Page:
What Mactel means for Apple

What Mactel means for Apple

Summary: the right to watch Microsoft Word run more than twice as fast on the other guy's Windows/XP machine isn't going to sell a lot of MacBooks or iMacs

When Apple first announced its switch to "Intel Inside" most people seemed to rationalise the change on the grounds that users fundamentally don't care what's inside as long as the product meets their needs, that IBM wasn't meeting Apple's supply requirements on either volume or performance, and that Intel would.

In addition, most analysts glossed over the reversion to 32bit CPUs brought on by the switch to make one or more of the following supportive arguments:


  1. that the switch would lead to faster, cheaper, systems;
  2. that the switch would make Apple more "mainstream" and thus lead to wider adoption;
  3. that the switch would lower costs for software developers and thus increase the range of software for the Mac; and/or,
  4. that the loss of brand differentiation consequent to making the Mac a more mainstream product on the hardware side could be offset by re-focusing marketing on software and "user experience."

That was then, today Apple is shipping an Intel based iMac and is taking orders on an Intel based laptop. Unfortunately what is most obvious about these two new Macs is that they contradict expectations built up around the operation of Mooore's law by more or less matching, instead of significantly exceeding, The right to watch Microsoft Word run more than twice as fast on the other guy's Windows/XP machine isn't going to sell a lot of MacBooks or iMacs. the products they replace and costing exactly the same as, instead of being cheaper than, their predecessors.

Look at Apple's bill of materials on these products and the reason is obvious: the low end Core Duo CPU from Intel costs Apple more than twice what it paid IBM for a high end G5: about $265 for the 1.83Ghz Core Duo versus an estimated $104 and $78 respectively for the 2Ghz G5 and the 1.67Ghz MPC7447A (G4).

That cost increase on the Intel CPU shows up in the new products in the absence of improved functionality -particularly with respect to the screen, media drives, ports, and power management- and in the absence of price cuts. Indeed the current iMac and the forthcoming MacBook are the first new Macintosh series ever released not to have a price/performance advantage, when purchased as complete systems, over their Wintel competitors.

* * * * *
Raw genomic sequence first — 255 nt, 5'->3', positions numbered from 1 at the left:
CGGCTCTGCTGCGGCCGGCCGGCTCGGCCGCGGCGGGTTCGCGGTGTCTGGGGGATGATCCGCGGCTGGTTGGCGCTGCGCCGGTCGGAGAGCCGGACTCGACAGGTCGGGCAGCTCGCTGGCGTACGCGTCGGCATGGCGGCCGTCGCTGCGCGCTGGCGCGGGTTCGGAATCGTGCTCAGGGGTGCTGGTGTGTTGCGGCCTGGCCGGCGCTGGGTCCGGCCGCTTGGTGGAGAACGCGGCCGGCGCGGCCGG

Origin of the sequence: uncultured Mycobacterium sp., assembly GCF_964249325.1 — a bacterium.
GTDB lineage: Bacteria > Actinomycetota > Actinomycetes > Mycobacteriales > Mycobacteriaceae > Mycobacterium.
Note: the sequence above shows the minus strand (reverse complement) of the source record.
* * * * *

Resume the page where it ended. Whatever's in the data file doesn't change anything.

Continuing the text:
Look at the resulting product weakness from an Apple shareholder perspective and this might not seem to matter because Apple's profits and growth are being driven by the entertainment products, notably the pods, the music store, and the forthcoming video service; not the computer business. Unfortunately that's a very shallow perspective because sales in those areas are ultimately driven by the halo effect cast by the Apple brand -and that's driven by widespread perception of the Macintosh as a premium product.

It's generally true that Macintosh users genuinely don't care what's under the hood, they just want the product to meet their needs. Those needs, however, aren't limited to running their software and extend, instead, into the realm of self affirmation.

Fit perceptions of the Mac to Maslow's hierarchy of needs and what you see is that Mac user needs only start with the basic requirement that the machine process their work, and run their applications, at a reasonable rate. Beyond that, it is product differentiation as a premium brand based on better design, better performance, and more comprehensive functionality that drives customer self-affirmation and thus contributes to the community membership, fulfillment, and self actualisation elements at the top of the hierarchy.

Fundamentally it's the Apple brand, not intrinsic value, that sells the stuff that makes the money.

With that in mind it's possible to look at what "Intel Inside" really means for Apple.